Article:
I want have millis() or (1ms ticks) precise - therefore I plan to use a 16.384Mhz crystal. Are there any negative implications I have to be aware of?
How is the crystal to be used? Need a little context.
A 16.384MHz crystal instead of the 16.000MHz crystal. Such crystal gives 1.0000ms T0 interrupt (millis). That is important for rtoses, loggers, etc (when used as a tick). Maybe micros would be affected, but that is not so important in practise. Bootloader and boards.txt will be adjusted accordingly.
Uart - will be more precise (closer to 115k2) SPI - no issue PWM - no issue I2C - no issue micros() - ? ..
Sorry, my bad, I read it as kHz, not MHz :blush:
I thought I had read (in the forum) that the millis, or maybe micros, count was adjusted by 1 count every so many cycles to keep the time precise (due to counting 1000 ticks vs 1024), something along those lines.
The crystals are easy to get and cheap, therefore my investigation (the same for 8.192MHz) on possible side-effects.. Why to mess with sw when I can do it in hw :)
technically out of spec for some avr so if a medical or other mission critical application not a good idea. theres virtually zero chance of failure but it becomes an insurance/liability issue upon even unrelated mishap. in that case the 8.192 would be better choice. for hobby i have no problem boosting 16mhz chips to 20mhz or even higher. or running 16mhz at 3v.
personally i think 8mhz/16mhz chosen by original designers and perpetrated by clones was a huge mistake. almost anything else is better from standpoint of serial reliabilty. even internal osc is more accurate if calibrated properly.
john1993: technically out of spec for some avr
How so? For many of the MCUs commonly discussed here, the spec is 10MHz or 20MHz. For example, ATmega328P, 10MHz @ 2.7V, 20MHz @ 4.5V.
for hobby i have no problem boosting 16mhz chips to 20mhz or even higher.
Many are already 20MHz chips.
medical or other mission critical application not a good idea
Hopefully nobody uses arduino for such purposes :)
Arduino? Probably not. AVR, probably so. 8)
If you're going to use your own timer rather than rely on millis, I don't see a down side. That's not a heavily qualified endorsement because I've never tried it, and certainly not run it through compatibility testing with all the common libraries, but from the code perusing I've seen, I can't imagine you'll have any show-stoppers. Certainly worth a shot.
delayMicroseconds() may prove an issue. They use NOP instructions to time that function - at 16MHz, one microsecond is timed by performing 16 instructions giving 16/16MHz = 1us. For your crystal you would have 16/16.384MHz = 0.976us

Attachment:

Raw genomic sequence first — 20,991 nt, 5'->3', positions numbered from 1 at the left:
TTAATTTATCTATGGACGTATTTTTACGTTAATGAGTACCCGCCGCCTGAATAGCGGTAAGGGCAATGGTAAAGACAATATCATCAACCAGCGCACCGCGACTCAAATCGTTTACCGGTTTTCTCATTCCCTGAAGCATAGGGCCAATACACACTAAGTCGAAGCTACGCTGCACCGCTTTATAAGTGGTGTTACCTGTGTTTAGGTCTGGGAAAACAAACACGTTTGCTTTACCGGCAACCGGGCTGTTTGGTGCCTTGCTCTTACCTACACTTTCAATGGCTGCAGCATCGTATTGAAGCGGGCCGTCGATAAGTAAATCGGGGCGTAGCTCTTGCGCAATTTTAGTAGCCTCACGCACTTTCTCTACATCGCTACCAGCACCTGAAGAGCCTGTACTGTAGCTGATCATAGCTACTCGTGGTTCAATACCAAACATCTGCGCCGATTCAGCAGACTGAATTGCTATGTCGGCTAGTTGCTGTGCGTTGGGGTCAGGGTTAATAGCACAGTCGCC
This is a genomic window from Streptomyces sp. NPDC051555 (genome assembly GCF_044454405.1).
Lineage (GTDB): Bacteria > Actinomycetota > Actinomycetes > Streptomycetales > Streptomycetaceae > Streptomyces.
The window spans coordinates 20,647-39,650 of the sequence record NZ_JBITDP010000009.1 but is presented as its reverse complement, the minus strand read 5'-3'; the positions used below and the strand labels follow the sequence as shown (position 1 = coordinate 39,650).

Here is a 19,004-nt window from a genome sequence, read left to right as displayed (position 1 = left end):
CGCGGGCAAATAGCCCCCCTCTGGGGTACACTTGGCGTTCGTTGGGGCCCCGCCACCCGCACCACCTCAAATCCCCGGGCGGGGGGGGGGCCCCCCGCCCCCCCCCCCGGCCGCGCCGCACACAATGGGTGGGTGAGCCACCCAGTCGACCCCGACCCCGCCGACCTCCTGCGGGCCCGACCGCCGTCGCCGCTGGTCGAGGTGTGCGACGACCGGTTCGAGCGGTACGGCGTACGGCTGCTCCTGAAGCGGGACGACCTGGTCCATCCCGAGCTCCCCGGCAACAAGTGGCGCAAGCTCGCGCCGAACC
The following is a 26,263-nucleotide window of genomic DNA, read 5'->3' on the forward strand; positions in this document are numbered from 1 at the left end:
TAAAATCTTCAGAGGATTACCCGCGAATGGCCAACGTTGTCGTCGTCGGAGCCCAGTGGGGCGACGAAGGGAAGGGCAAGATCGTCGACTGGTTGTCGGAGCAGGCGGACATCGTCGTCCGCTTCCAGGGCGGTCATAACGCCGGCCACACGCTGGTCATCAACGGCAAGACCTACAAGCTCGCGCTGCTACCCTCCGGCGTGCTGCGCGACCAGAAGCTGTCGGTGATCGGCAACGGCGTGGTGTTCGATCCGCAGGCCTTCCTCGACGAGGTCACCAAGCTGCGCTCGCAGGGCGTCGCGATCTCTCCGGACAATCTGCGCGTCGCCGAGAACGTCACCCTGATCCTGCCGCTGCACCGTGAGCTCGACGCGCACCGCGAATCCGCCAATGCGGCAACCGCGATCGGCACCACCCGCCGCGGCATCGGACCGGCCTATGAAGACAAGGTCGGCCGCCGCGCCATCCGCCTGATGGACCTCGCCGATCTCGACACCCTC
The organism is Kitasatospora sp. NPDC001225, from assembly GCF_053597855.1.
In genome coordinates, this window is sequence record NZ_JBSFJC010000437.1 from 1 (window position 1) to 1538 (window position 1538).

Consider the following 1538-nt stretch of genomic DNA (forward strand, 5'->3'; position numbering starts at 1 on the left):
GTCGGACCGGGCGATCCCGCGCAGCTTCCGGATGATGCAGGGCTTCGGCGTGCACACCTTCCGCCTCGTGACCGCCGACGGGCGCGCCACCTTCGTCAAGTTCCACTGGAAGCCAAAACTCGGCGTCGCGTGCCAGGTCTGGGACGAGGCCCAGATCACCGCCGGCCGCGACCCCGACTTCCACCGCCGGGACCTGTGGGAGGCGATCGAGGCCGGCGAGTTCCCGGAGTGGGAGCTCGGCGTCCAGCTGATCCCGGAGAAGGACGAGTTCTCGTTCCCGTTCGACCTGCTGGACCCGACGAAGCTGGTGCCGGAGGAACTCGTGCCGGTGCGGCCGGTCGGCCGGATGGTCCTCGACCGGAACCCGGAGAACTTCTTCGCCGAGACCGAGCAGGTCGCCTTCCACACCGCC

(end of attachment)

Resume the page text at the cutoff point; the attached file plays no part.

Well, micros and friends are usually used with one-shot events, where the error does not accumulate. For example a 2.4usec error with a 100usec delay used from time to time somewhere is a smaller issue than a tick based on millis used for logging (for longer periods) or system-tick for rtos task scheduling. For example a data logging for 1 hour period does 45secs difference with 16MHz crystal.
pito: For example a data logging for 1 hour period does 45secs difference with 16MHz crystal.
Only if the crystal is defective or you have a bug in your sketch.
The hardware isn't the issue. I have a precise 1 mS count in a sketch on this page:
After all, if you have a 16 MHz clock and divide by 16000 you get precisely a "tick" every mS. And the timer hardware can do just that (Timer 1).
I should also point out that millis() compensates for the fact that it ticks every 1.024 mS. So it is only cumulative for a small time, then an adjustment is made in the code. So it should be only out by a small fraction at any given point. Also micros() is more accurate, however has a 4 µS resolution. The use of Timer 1 to provide your own exact 1 mS ticks solves both those problems, assuming you don't need the timer for anything else.
If you don't need to use both of the PWM outputs available from timer 0, then you can program timer 0 to divide by 250 instead of 256, and thereby get proper 1ms ticks when using a 16MHz crystal.
Hmmm, I have to double check.. :~ To recap: the experts say the 16MHz/64/256 on timer0 is compensated in long run against 1.024, I can see there is a calculus which probably does it.. (how precise?) However, I ran NilRtos and the NilTimeNow() gave me a ratio 1.0239 against my external time, long run. So it seems NilRtos does not compensate..
pito: (how precise?)
With the Arduino core, exact.
[quote author=Nick Gammon link=topic=182803.msg1354838#msg1354838 date=1376601418] The hardware isn't the issue. I have a precise 1 mS count in a sketch on this page:
After all, if you have a 16 MHz clock and divide by 16000 you get precisely a "tick" every mS. And the timer hardware can do just that (Timer 1). [/quote]
That assumes he can use Timer1.
millis() uses Timer0 - only 8 bits. I'm not sure Timer0 can divide by exactly 16000.
OTOH I'm not sure that millis() will work with 16384, I haven't looked at the source code.
fungus: millis() uses Timer0 - only 8 bits. I'm not sure Timer0 can divide by exactly 16000.
Prescaler of 64, overflow at 250. That gives you 16000000/64/250 = 1000 interrupts per second = 1ms/interrupt